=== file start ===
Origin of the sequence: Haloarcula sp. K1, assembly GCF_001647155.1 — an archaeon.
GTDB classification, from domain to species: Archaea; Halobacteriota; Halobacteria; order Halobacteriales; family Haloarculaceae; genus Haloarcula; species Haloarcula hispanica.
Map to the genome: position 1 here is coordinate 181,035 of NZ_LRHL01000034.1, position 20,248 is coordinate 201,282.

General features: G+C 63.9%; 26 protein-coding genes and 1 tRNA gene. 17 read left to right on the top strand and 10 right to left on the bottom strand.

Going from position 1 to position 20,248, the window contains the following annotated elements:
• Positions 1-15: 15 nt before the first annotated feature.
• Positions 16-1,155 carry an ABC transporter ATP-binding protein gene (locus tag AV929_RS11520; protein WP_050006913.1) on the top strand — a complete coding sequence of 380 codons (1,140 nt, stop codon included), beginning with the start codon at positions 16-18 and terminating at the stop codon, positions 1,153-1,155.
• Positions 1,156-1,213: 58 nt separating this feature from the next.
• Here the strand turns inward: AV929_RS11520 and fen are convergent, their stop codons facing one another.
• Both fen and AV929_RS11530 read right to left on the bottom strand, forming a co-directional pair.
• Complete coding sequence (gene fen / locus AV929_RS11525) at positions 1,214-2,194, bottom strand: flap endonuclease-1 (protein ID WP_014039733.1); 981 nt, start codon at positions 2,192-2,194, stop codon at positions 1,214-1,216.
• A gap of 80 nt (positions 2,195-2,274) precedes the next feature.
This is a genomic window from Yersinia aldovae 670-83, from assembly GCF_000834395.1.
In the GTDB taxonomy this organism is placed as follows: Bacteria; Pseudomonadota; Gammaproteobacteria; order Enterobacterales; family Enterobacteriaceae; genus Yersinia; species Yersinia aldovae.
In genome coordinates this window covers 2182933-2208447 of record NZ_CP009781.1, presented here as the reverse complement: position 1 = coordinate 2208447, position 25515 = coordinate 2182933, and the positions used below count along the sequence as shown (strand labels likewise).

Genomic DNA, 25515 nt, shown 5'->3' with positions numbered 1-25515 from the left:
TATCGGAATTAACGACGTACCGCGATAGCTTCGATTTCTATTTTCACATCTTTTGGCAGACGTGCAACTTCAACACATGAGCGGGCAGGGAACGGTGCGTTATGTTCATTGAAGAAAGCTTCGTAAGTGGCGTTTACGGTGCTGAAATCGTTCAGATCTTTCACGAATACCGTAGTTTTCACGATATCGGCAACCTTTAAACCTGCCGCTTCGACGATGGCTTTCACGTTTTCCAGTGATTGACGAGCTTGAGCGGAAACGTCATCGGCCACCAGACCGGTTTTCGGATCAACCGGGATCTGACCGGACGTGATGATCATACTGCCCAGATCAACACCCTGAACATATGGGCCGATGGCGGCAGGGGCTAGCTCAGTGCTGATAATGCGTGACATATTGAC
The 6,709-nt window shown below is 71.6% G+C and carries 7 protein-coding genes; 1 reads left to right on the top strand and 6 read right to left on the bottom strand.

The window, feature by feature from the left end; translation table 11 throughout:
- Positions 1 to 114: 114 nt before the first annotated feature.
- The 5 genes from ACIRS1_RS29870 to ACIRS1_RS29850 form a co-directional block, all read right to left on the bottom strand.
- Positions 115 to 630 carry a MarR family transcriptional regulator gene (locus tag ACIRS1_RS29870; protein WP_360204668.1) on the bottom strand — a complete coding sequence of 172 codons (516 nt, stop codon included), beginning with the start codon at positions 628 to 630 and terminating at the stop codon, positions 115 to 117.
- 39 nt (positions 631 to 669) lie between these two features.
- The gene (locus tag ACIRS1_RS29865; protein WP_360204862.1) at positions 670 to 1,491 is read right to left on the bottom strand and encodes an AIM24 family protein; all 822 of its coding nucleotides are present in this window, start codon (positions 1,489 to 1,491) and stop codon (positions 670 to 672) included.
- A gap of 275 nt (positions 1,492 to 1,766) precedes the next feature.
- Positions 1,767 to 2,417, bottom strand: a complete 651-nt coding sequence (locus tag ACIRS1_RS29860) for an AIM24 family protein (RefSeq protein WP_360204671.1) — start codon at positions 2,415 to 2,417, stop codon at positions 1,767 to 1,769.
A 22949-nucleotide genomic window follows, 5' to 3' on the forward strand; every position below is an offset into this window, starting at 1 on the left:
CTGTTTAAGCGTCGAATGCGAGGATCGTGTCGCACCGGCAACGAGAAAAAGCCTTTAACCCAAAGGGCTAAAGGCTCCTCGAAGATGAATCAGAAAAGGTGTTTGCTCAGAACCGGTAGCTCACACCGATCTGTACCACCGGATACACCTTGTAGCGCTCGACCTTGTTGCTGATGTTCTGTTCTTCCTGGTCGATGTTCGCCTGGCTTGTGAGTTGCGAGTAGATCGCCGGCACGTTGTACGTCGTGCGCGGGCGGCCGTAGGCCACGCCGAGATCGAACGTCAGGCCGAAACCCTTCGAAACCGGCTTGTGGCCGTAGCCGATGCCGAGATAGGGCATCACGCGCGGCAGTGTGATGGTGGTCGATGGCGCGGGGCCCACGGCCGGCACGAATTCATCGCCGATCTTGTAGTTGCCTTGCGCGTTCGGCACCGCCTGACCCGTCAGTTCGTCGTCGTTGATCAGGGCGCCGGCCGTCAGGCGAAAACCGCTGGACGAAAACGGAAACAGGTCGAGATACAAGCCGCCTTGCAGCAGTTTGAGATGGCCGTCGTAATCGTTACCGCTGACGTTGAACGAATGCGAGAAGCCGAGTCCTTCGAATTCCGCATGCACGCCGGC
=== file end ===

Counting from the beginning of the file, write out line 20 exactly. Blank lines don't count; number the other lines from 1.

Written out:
- Positions 1 to 114: 114 nt before the first annotated feature.